October babies are lucky. They have two birthstones: opal and tourmaline. Opal is better known as a birthstone, but I think it’s good thing that there is a backup. Opals are relatively soft gems — about as hard as glass — that are more easily scratched than other stones. Once in a while, someone makes me laugh by telling me that her dream engagement ring is an opal (or a pearl, which is even softer). Diamonds are the hardest gems, yet people manage to damage the diamonds in their engagement rings through merciless wear and tear. Opals are definitely not suited to swimming, working out, cleaning the house, hanging out on the beach, accidentally bumping into a piece of furniture … trust me, they are not engagement ring material! They’re great for cocktail rings. Literally. Pretty much all you should be doing while wearing a big opal ring is drinking cocktails.
Opals also can crack if exposed to intense vibrations (like in an ultrasonic jewelry cleaner); major fluctuations in heat; or extremely low humidity for extended periods (beware of zero-humidity bank vaults).
If you love the beauty of opals, I suggest wearing them in a necklace or earring style rather than a ring you plan to wear every day. Necklaces and earrings don’t slam into things as often as rings and bracelets. You don’t wield a tennis racquet with your earlobe! When I got a gawjuss Australian black opal at a JCK jewelry show in Las Vegas, I was torn between using it in a single earring or a necklace. I eventually decided on a necklace, which I’ve previewed on Instagram. The design will be a Jewel of the Month on the blog in the next couple of months.
In the meantime, I’ve got some tourmaline pieces that are ready for delivery. Tourmaline comes in a variety of colors. The rich green of the 6.5 carat tourmaline in my Fulvia ring is a favorite of mine.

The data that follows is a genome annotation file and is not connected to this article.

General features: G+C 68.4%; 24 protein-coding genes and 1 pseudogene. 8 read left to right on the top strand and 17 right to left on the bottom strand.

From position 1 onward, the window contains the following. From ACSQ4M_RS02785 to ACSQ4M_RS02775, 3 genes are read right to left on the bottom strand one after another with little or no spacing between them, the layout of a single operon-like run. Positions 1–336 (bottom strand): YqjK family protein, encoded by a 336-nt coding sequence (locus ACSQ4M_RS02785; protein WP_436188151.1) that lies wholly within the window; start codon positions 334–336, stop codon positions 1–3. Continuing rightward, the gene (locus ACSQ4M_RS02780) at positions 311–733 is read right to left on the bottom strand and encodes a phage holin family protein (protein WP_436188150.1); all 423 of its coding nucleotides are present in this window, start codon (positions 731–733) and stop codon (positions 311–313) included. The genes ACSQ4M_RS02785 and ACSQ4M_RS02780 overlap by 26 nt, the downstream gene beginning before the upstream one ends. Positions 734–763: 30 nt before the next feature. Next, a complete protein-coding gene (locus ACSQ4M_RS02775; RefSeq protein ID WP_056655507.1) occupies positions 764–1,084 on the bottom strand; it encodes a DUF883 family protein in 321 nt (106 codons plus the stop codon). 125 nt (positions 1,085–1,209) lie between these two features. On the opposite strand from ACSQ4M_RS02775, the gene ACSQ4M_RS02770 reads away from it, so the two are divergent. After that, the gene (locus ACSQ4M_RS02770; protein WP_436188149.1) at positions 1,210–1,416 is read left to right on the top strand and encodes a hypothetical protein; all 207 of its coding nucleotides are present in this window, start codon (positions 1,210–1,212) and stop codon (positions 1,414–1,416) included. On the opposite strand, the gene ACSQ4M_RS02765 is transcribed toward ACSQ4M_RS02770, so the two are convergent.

I’ve got one Fulvia ring left in size 6.
The Fulvia ring is one of my styles inspired by a historical woman. The real Fulvia was the pre-Cleopatra wife of Roman general Marc Antony — he was the third powerful politician that she married. She was enormously powerful herself, and became the first living Roman woman to be featured on coins. What made me fall in love with her was this description from the historian Plutarch:
“She was a woman who took no interest in spinning or managing a household, nor could she be content to rule a husband who had no ambition for public life: her desire was to govern those who governed or to command a commander-in-chief. And in fact Cleopatra was indebted to Fulvia for teaching Antony to obey a wife’s authority for by the time he met her, he had already been quite broken in and schooled to accept the sway of women.”
By the way, that passage was meant to be insulting. Too bad for Plutarch that it made me think, “Fulvia is my soulmate from another era.”
I also have cabochon tourmaline birthstone studs in a lighter green.
These aren’t on my website yet, but if you’re interested in them, email me at info at wendybrandes dot com. They can be worn alone or with my FitzRoy the Cat earring jackets.
All the other birthstones are available, of course.
If you don’t see yours on my website yet, email me!